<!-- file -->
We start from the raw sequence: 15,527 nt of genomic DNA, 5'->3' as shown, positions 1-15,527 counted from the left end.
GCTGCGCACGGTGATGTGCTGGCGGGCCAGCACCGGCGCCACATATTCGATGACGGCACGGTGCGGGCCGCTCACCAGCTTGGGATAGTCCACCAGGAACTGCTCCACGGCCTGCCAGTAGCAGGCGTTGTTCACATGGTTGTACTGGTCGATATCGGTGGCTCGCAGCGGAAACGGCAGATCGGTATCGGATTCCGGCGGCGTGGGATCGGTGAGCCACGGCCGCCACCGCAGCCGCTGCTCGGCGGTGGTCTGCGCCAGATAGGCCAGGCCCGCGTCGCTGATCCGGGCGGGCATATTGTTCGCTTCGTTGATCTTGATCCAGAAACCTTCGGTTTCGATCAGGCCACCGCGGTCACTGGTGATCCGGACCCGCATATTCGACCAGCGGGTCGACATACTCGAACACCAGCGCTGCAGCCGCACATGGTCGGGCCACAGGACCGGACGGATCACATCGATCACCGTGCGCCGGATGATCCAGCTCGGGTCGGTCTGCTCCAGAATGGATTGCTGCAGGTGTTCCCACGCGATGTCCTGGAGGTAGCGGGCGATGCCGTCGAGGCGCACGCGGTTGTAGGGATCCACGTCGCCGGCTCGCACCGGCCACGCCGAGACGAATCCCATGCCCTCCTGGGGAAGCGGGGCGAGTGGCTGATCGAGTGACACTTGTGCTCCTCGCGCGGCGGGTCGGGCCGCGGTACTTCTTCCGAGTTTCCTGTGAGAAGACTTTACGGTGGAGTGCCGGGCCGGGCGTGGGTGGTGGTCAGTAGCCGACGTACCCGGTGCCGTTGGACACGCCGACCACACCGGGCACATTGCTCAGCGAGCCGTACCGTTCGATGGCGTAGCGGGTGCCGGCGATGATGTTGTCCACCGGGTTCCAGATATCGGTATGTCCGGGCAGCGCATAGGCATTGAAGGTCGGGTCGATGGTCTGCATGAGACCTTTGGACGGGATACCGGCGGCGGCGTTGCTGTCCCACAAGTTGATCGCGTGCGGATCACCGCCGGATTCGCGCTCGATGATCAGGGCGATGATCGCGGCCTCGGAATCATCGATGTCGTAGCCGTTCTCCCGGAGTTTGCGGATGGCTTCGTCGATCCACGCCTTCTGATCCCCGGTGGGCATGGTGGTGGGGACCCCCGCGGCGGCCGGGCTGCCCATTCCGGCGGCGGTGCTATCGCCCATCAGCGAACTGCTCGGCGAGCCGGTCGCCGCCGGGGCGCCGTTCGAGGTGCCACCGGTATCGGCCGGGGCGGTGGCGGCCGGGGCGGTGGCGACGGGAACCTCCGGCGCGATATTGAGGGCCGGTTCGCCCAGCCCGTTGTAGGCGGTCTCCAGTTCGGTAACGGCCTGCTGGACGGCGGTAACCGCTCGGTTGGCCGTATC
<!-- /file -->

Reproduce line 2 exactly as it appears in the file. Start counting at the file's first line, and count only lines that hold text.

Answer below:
GCTGCGCACGGTGATGTGCTGGCGGGCCAGCACCGGCGCCACATATTCGATGACGGCACGGTGCGGGCCGCTCACCAGCTTGGGATAGTCCACCAGGAACTGCTCCACGGCCTGCCAGTAGCAGGCGTTGTTCACATGGTTGTACTGGTCGATATCGGTGGCTCGCAGCGGAAACGGCAGATCGGTATCGGATTCCGGCGGCGTGGGATCGGTGAGCCACGGCCGCCACCGCAGCCGCTGCTCGGCGGTGGTCTGCGCCAGATAGGCCAGGCCCGCGTCGCTGATCCGGGCGGGCATATTGTTCGCTTCGTTGATCTTGATCCAGAAACCTTCGGTTTCGATCAGGCCACCGCGGTCACTGGTGATCCGGACCCGCATATTCGACCAGCGGGTCGACATACTCGAACACCAGCGCTGCAGCCGCACATGGTCGGGCCACAGGACCGGACGGATCACATCGATCACCGTGCGCCGGATGATCCAGCTCGGGTCGGTCTGCTCCAGAATGGATTGCTGCAGGTGTTCCCACGCGATGTCCTGGAGGTAGCGGGCGATGCCGTCGAGGCGCACGCGGTTGTAGGGATCCACGTCGCCGGCTCGCACCGGCCACGCCGAGACGAATCCCATGCCCTCCTGGGGAAGCGGGGCGAGTGGCTGATCGAGTGACACTTGTGCTCCTCGCGCGGCGGGTCGGGCCGCGGTACTTCTTCCGAGTTTCCTGTGAGAAGACTTTACGGTGGAGTGCCGGGCCGGGCGTGGGTGGTGGTCAGTAGCCGACGTACCCGGTGCCGTTGGACACGCCGACCACACCGGGCACATTGCTCAGCGAGCCGTACCGTTCGATGGCGTAGCGGGTGCCGGCGATGATGTTGTCCACCGGGTTCCAGATATCGGTATGTCCGGGCAGCGCATAGGCATTGAAGGTCGGGTCGATGGTCTGCATGAGACCTTTGGACGGGATACCGGCGGCGGCGTTGCTGTCCCACAAGTTGATCGCGTGCGGATCACCGCCGGATTCGCGCTCGATGATCAGGGCGATGATCGCGGCCTCGGAATCATCGATGTCGTAGCCGTTCTCCCGGAGTTTGCGGATGGCTTCGTCGATCCACGCCTTCTGATCCCCGGTGGGCATGGTGGTGGGGACCCCCGCGGCGGCCGGGCTGCCCATTCCGGCGGCGGTGCTATCGCCCATCAGCGAACTGCTCGGCGAGCCGGTCGCCGCCGGGGCGCCGTTCGAGGTGCCACCGGTATCGGCCGGGGCGGTGGCGGCCGGGGCGGTGGCGACGGGAACCTCCGGCGCGATATTGAGGGCCGGTTCGCCCAGCCCGTTGTAGGCGGTCTCCAGTTCGGTAACGGCCTGCTGGACGGCGGTAACCGCTCGGTTGGCCGTATC